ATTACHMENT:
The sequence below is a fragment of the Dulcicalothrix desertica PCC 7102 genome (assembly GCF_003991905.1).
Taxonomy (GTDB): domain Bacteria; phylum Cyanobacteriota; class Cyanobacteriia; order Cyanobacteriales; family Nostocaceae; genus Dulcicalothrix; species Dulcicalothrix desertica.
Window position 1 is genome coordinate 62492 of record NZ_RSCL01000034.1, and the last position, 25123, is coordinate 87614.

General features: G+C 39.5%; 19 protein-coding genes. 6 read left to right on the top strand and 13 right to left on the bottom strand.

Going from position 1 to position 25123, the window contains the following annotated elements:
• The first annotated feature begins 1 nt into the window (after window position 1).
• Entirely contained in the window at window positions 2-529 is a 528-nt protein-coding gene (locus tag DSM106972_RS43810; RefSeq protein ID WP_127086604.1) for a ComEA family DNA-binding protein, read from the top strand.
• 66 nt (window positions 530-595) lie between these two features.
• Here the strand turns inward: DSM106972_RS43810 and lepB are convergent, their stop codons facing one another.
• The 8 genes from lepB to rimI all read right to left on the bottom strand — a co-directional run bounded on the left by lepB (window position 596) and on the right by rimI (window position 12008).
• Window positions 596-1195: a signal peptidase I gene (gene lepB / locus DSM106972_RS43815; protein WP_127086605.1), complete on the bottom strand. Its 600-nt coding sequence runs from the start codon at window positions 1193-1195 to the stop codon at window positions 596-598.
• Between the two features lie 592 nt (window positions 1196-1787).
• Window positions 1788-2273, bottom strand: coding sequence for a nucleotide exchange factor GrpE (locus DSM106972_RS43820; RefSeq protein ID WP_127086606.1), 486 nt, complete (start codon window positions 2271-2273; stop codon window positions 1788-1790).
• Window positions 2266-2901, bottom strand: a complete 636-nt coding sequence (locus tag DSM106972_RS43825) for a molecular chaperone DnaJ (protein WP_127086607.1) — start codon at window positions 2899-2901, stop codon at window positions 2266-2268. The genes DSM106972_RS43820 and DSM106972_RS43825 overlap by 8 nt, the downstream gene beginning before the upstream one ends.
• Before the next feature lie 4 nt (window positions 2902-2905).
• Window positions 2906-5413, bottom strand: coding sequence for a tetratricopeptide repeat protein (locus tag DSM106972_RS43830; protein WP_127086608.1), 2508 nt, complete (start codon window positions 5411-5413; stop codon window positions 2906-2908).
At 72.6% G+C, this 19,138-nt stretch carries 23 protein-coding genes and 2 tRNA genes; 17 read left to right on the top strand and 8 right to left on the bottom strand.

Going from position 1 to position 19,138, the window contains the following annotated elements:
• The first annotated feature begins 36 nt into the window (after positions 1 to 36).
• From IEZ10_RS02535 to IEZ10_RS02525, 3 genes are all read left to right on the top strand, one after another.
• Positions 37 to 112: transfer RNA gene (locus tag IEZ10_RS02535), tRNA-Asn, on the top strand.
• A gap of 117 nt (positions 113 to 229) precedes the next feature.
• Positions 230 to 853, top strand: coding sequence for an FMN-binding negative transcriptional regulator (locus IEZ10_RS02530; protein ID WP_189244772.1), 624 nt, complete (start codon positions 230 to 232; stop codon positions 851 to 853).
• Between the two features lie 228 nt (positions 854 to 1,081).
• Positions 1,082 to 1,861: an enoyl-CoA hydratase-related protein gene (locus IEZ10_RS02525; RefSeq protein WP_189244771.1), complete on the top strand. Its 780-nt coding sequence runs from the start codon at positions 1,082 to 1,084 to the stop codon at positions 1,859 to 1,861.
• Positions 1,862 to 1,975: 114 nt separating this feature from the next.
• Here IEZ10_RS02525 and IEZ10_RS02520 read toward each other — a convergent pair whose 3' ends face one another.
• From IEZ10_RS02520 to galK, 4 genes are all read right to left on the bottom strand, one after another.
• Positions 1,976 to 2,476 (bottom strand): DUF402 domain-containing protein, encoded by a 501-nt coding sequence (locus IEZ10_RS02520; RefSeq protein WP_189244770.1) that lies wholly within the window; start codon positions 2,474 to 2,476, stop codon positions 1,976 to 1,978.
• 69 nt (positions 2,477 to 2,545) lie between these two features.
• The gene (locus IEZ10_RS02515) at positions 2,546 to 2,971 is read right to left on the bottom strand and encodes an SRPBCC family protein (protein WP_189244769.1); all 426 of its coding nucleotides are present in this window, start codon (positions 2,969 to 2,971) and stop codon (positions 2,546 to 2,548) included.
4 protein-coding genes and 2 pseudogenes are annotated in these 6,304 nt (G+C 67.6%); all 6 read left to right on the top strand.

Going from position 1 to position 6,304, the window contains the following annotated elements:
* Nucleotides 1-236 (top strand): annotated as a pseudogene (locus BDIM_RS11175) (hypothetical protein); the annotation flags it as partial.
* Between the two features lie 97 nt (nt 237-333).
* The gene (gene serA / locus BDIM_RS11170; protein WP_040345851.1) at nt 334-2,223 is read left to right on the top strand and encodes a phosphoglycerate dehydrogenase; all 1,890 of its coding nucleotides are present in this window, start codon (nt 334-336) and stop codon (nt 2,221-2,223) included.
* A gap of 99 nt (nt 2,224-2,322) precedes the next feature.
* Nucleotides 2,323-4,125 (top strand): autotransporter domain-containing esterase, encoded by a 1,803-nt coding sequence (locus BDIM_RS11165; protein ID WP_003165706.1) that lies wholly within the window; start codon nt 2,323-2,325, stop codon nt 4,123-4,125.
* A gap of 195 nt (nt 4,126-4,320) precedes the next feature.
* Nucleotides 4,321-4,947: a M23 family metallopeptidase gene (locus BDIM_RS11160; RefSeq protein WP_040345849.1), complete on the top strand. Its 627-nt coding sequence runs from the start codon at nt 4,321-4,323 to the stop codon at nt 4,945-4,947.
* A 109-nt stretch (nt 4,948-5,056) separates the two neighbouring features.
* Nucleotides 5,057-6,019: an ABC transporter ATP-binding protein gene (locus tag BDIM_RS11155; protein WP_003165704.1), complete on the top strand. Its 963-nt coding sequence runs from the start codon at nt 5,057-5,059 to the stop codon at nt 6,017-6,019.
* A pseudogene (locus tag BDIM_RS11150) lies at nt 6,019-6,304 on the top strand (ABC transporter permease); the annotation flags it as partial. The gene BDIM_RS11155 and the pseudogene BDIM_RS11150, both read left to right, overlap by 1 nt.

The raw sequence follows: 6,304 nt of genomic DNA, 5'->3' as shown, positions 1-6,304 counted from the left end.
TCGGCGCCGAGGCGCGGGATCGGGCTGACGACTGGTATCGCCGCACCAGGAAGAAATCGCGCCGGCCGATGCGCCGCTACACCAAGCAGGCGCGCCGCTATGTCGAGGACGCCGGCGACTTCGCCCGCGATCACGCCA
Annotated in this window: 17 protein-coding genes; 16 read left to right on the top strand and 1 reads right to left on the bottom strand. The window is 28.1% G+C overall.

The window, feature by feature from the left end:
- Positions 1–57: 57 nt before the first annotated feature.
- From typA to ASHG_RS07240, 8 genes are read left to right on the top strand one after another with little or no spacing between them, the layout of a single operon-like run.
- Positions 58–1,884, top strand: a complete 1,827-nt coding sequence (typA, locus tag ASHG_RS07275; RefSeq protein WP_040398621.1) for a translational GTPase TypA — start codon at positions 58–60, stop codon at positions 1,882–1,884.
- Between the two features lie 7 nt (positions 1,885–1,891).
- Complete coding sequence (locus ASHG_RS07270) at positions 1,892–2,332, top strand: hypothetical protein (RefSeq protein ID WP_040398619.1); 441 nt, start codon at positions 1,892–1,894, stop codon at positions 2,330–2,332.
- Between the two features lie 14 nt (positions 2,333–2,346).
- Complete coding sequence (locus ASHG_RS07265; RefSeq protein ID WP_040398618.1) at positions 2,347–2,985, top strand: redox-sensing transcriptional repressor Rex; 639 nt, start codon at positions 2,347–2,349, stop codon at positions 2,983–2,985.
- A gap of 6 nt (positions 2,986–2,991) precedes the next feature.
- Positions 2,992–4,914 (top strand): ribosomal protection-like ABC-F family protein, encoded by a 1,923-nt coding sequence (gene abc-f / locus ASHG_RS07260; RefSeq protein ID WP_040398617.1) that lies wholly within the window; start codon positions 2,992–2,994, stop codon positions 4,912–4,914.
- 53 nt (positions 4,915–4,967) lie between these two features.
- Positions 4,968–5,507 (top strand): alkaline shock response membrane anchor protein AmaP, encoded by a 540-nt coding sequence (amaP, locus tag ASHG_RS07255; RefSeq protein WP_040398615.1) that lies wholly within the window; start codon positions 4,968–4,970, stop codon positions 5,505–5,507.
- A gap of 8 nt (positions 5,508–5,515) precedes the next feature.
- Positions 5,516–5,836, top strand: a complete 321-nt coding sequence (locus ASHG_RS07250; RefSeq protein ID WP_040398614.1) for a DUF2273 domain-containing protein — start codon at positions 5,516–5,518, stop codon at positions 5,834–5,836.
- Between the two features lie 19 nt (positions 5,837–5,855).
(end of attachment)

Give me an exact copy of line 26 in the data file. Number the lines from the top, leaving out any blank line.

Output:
• Positions 1,862 to 1,975: 114 nt separating this feature from the next.